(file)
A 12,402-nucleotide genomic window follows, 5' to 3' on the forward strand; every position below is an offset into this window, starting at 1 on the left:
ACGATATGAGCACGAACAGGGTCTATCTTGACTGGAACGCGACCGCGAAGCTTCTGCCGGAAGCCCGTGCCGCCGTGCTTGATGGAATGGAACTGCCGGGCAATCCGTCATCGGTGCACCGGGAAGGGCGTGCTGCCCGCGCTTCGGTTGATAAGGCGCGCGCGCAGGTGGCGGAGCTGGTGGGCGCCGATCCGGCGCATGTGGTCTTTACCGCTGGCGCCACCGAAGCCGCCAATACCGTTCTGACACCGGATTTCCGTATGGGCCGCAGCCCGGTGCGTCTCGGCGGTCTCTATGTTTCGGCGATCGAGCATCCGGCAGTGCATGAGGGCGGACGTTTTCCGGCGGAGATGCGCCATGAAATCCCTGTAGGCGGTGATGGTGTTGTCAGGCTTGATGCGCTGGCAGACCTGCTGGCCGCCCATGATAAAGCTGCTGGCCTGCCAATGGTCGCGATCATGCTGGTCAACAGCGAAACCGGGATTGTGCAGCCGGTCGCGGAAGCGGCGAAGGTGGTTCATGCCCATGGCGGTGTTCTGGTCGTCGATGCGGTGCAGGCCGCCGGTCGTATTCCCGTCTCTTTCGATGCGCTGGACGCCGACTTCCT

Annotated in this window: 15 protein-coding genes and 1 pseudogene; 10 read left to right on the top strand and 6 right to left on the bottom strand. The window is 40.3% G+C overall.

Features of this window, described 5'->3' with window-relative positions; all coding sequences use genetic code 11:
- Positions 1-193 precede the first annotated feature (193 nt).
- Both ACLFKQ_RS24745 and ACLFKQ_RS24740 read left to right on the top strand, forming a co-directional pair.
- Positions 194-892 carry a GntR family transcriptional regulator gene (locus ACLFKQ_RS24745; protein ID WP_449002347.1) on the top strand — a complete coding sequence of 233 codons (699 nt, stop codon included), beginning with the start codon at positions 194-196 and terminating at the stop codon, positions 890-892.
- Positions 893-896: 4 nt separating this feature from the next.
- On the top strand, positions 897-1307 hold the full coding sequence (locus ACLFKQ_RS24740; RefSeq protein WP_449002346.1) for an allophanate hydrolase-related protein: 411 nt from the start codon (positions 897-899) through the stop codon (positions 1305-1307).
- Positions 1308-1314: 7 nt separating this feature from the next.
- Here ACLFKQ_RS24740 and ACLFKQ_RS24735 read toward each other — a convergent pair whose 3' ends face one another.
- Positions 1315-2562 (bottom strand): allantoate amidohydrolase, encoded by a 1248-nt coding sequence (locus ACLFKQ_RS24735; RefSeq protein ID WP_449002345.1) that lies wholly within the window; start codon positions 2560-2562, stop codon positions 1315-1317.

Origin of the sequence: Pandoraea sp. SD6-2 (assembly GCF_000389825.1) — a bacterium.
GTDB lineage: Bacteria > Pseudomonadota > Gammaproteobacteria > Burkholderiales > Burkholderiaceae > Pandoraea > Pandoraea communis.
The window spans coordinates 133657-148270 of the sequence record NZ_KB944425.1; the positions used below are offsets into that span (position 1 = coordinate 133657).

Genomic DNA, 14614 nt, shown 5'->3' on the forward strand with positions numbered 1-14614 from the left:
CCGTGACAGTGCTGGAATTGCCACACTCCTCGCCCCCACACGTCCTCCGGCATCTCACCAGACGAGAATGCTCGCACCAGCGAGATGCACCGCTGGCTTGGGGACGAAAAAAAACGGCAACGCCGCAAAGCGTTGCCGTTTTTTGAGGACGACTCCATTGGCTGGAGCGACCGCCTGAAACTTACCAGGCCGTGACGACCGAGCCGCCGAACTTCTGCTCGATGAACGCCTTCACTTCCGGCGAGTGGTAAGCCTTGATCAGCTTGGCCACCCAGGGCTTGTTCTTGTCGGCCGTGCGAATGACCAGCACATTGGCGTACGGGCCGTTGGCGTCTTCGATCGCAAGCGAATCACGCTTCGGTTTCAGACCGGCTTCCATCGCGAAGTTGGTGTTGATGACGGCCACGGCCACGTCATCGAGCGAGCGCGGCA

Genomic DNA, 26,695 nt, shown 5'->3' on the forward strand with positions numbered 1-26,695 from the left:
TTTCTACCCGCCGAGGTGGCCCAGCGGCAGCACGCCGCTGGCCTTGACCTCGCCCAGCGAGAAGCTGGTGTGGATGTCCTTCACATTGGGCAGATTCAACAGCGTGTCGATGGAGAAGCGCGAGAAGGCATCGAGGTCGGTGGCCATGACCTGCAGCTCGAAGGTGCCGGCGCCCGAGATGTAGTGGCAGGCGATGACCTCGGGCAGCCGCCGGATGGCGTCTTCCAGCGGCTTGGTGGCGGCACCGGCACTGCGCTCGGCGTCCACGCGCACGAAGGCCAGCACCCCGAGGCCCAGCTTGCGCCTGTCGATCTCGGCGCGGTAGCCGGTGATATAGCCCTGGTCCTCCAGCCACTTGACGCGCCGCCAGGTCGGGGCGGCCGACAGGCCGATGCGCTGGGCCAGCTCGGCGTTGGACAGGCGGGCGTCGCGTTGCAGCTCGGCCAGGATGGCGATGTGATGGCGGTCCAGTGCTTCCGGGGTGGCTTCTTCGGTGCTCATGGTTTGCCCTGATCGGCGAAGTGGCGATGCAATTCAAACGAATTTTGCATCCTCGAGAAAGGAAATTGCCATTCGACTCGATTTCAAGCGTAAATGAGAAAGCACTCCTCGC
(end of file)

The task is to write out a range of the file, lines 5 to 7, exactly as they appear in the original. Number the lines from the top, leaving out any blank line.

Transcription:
- Positions 1-193 precede the first annotated feature (193 nt).
- Both ACLFKQ_RS24745 and ACLFKQ_RS24740 read left to right on the top strand, forming a co-directional pair.
- Positions 194-892 carry a GntR family transcriptional regulator gene (locus ACLFKQ_RS24745; protein ID WP_449002347.1) on the top strand — a complete coding sequence of 233 codons (699 nt, stop codon included), beginning with the start codon at positions 194-196 and terminating at the stop codon, positions 890-892.